Building a psychologically healthy and safe workplace – Part 2 Early intervention

Hi, I’m Linda Moore.
And I’m Ian Firth. We’re from SafeWork NSW. In the first video we cover the first
phase of the systematic approach, which was prevention. Today we’ll be presenting
the second in a two-part video series on building a psychologically healthy and
safe workplace. This phase of the systematic approach is about intervening
early. These videos will introduce you to the National Guide on Work-Related
Psychological Health and Safety: A Systematic Approach to Meeting Your
Duties under the Work Health Safety legislation. Ian, can you tell us a bit
about this phase?
Yeah, so in this phase, psychosocial hazards might be noticed
for the first time or they might be presenting because existing control
measures are not effective and you need to take action. For example, you may
notice an increase in sick leave or an increase in conflict, and that may
indicate signs of stress due to an increase in work demands, for example, or your existing systems are not adequate to manage the risk. So this provides an
opportunity to use the risk-management approach that we outlined in the
prevention phase in video 1 and to modify work early to manage the risk of
psychological health. Early intervention is important because it provides an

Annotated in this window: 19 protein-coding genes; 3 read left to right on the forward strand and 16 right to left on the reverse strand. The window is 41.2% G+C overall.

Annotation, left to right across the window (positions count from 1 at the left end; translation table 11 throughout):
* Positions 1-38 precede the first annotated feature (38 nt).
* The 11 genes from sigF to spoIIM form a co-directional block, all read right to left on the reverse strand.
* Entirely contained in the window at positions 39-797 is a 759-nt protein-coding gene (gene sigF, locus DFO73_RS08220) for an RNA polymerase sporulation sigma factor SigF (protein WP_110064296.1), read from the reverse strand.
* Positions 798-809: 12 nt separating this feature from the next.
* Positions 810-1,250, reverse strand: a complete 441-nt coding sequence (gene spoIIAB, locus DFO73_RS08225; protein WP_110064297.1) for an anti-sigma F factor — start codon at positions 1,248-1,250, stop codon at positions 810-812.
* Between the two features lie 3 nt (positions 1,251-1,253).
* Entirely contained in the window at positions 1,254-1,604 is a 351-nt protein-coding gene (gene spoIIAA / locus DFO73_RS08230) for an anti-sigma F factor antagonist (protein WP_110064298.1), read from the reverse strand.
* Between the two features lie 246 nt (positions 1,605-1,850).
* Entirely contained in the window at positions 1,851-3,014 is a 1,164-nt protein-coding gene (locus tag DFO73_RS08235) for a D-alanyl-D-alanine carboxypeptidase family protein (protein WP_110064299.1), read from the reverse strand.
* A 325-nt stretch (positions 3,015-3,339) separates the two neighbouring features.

opportunity to reduce the potential severity of injuries and time lost from
work, and we know that the more time away from work, the worse the outcome. So there
are three main steps in this phase: First is to identify and respond to signs,
second is to take early action, and thirdly develop your culture and
procedures to support that early action. Can you unpack what these three steps
might look like? In identifying and responding to signs, the opportunity can
present in a number of ways. It might be scenarios like a situation where you
receive reports or you observe work-related stress – this could be a sign
that action is needed. You might receive reports of low morale, of disengagement,
or of unexplained sickness absences. You might notice reduced work productivity,
or you may become aware of a workers compensation that’s been laid before
liability has been determined. That may sound quite challenging for some, so let
me talk about a resource that may help businesses. The Workplace Health and
Safety Queensland Mentally Healthy Workplaces Toolkit
is a great resource to support the systematic approach in general, but for
this phase it includes some great information on signs of distress, having
a conversation about it, and providing early support. So Ian, what’s the next step?
The next step is about taking early action. The earlier you respond, the
sooner you can reduce the impact and possibly even prevent psychological
injury. So make prompt inquiries and assessment of risk and take action – and
take action regardless of whether you think a claim will be made. So this
action can include things like providing early support for workers, such as access
to appropriate mental health services to reduce the impact of the injury. And
having a culture and procedures which supports early intervention is the third
step. Support for workers disclosing if they’re experiencing excessive stress
allows managers to take action. It provides a valuable opportunity for
early intervention and also opportunities to provide extra support
and assess the impact on others if necessary. So how would a business do
that? So practical ways to achieve a